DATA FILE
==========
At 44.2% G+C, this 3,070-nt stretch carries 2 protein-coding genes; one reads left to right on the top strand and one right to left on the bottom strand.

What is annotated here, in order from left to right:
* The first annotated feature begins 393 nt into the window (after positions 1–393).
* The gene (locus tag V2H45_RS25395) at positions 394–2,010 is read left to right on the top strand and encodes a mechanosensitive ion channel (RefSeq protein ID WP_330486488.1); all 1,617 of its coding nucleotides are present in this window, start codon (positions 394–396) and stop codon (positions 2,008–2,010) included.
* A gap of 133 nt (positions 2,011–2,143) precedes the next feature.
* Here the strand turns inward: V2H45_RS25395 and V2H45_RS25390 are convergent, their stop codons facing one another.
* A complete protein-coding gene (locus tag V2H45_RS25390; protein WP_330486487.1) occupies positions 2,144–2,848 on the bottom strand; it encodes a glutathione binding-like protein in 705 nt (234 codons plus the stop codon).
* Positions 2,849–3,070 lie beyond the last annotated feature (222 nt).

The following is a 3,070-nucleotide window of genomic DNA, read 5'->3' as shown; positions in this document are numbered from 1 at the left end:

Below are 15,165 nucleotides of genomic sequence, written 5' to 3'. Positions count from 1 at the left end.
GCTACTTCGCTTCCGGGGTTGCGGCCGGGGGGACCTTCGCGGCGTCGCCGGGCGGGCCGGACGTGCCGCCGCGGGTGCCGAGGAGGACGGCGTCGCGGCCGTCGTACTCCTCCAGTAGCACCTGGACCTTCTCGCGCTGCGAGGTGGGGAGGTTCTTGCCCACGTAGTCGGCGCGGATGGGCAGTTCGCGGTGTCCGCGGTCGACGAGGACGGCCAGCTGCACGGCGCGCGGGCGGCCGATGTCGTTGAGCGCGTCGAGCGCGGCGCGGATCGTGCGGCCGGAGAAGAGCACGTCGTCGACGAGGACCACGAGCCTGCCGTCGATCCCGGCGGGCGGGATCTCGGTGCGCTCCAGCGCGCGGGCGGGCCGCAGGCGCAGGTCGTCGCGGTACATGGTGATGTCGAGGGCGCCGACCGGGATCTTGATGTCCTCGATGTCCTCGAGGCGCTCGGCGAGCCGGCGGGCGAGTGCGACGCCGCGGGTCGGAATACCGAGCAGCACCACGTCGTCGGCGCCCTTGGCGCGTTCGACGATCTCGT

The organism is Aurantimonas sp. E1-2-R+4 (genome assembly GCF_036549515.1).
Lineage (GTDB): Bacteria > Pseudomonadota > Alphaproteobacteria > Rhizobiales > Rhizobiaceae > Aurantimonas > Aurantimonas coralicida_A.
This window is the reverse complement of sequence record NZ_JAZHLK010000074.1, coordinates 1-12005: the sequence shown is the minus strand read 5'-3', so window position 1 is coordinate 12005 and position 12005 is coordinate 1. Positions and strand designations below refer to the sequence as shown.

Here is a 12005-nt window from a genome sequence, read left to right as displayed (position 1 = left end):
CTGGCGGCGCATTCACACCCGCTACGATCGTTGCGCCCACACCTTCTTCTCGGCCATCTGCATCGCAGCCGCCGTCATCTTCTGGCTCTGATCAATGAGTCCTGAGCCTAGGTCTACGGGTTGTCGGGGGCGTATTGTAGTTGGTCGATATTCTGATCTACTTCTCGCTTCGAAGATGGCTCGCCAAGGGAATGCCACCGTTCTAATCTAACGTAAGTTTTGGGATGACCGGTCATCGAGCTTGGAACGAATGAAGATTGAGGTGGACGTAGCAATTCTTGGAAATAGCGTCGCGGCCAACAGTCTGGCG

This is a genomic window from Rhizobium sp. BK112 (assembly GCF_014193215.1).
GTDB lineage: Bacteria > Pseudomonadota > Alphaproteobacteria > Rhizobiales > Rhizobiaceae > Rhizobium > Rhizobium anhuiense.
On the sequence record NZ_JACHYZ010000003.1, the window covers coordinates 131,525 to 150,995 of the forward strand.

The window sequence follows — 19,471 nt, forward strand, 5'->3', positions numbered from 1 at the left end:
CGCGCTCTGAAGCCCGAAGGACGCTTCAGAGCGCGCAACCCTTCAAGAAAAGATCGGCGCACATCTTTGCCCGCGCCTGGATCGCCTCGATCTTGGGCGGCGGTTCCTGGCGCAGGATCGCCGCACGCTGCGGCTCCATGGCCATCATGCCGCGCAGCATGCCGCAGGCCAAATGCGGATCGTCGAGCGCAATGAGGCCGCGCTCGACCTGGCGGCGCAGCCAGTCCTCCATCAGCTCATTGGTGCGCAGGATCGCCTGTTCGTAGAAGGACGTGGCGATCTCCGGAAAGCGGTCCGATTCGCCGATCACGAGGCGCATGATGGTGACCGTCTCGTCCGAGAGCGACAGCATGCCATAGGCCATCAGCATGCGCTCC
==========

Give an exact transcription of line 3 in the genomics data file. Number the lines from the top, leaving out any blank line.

* The first annotated feature begins 393 nt into the window (after positions 1–393).